Salukis are the oldest recognized breed of dogs, bred to hunt rabbits and gazelle. In California, you don’t see many gazelles, but rabbits can be quite abundant. They were out in droves a couple of weeks ago when my husband and I took our three Salukis, Parker, Lexi, and Zoe, to Palm Desert for the Palm Springs dog show. Our hotel became a rabbit Mecca for our Salukis and an optimal place for a rabbit hunt.
The rabbits were less visible during the day, but at night it was a free-for-all, making it fun for the dogs when they needed to go out and do their thing. It was not a joyful experience for me as I held onto the leash for dear life. Just imagine three Salukis with a combined weight of 127 pounds vs. my 90 pounds. The scale was not balanced.
A sleek, fast-running dog, the Saluki is categorized as a sighthound and aptly so, as you can imagine my dogs’ excitement when a rabbit crossed their line of vision. I needed the death grip to keep control.
It was time for the last walk of the evening. My husband was sprawled out on the bed, so I took on the midnight task of getting that last potty in. I strolled outside clad in my pajamas and a long heavy overcoat, thinking, “Let’s hope they do their business quickly as it’s freezing outside for this native California girl.” I spotted five rabbits scampering on the lawn. I thought I had a good grip on the leashes but soon discovered the leashes were twisted. As I unwound the leashes, Parker saw the rabbit before I could get a better grasp. Off he went with the leash trailing behind him. If I had been on the end of the lead, he would have been dragging me through the grass on his pursuit of the rabbit. Thus began the midnight rabbit hunt.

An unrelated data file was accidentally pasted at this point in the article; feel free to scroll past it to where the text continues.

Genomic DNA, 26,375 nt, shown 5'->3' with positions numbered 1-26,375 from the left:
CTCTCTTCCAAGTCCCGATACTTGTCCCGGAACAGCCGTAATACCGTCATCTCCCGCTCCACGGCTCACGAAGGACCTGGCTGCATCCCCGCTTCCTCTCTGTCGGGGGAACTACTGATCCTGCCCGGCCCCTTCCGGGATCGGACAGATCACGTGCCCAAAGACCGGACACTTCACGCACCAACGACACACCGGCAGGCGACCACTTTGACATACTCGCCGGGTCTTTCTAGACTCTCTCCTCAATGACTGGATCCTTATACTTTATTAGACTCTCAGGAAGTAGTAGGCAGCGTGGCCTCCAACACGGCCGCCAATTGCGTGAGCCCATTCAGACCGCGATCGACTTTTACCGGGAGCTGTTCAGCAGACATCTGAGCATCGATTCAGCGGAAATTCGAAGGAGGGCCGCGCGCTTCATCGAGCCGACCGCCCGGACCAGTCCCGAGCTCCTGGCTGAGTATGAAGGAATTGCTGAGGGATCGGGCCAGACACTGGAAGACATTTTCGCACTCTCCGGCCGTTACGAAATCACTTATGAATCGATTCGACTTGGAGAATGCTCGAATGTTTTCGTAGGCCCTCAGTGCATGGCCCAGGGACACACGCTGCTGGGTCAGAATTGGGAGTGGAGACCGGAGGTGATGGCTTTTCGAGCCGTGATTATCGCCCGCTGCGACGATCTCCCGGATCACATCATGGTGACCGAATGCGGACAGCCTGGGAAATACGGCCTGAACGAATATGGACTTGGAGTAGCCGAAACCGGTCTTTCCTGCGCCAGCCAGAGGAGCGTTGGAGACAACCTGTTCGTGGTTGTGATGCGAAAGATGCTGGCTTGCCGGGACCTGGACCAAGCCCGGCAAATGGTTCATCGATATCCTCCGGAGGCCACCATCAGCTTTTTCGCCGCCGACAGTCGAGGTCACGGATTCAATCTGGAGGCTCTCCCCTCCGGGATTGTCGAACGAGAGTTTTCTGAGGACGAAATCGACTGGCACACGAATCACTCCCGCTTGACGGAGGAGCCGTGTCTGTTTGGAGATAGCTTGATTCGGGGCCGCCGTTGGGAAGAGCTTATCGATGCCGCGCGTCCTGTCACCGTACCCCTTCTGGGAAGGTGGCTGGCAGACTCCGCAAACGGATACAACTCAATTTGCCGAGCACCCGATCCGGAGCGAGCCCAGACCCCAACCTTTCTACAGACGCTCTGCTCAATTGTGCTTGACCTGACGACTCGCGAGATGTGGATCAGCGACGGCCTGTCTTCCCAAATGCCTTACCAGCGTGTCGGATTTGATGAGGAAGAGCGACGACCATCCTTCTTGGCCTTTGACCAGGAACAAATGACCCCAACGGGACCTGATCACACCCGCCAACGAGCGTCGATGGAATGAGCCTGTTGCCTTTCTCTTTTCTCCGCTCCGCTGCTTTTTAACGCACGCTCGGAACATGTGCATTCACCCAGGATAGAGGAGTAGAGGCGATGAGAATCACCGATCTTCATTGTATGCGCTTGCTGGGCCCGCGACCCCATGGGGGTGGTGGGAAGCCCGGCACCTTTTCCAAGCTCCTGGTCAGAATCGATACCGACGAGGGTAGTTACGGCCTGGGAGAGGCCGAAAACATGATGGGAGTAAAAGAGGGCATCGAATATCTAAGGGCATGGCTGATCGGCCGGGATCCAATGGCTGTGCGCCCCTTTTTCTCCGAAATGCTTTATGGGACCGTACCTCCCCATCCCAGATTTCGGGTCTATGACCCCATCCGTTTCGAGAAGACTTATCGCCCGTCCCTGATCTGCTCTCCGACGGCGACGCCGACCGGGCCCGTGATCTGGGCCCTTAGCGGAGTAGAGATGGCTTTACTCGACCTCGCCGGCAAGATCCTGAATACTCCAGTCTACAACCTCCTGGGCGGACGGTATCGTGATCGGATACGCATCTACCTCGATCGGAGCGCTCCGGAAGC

In shock, I stood there for a moment, wondering if this could really be happening. I quietly yelled, “Parker!” not wanting to make too much noise and risk waking all the guests.
I got strategic. Rather than have a second or third dog get loose, I gathered the two girls and scurried back to the room to get my husband’s help.
“Parker is loose,” I said.
“What?” my husband asked with a dumbfounded look.
“Parker got loose and is chasing a rabbit, and I’ve got to go,” I said. “Meet me outside.”
I realized I had no flashlight and remembered that I could not yell for fear of waking everyone up. I relived stories I’d heard about other Salukis who got loose in the desert, and I saw myself stuck in Palm Desert for weeks, searching for my dog — or at least being up the rest of this night searching. I also had not informed the hotel that I had dogs with me, so I wasn’t really in a position to ask the staff for assistance.
So I persevered. Parker had run around the back of the buildings, and it was pitch black. I raced around calling “Parker!” in an audible voice but not loud enough to wake those in deep slumber. I walked behind about five buildings to no avail. I began praying to the universe or whoever is up there to please find Parker for me.
Wondering how far Parker had gone, I returned to the front of the buildings through the parking lot, where there was light, heading toward our room to see where my husband was. I noticed some movement in the bushes and wondered whether it was another rabbit. No. It was Parker, waiting like nothing had happened. I called to him, and seeing that he is my most obedient dog (he has met his Canine Good Citizen requirement — the first leg of his obedience title), he came willingly.
This post is an excerpt from an article I wrote for Dogster.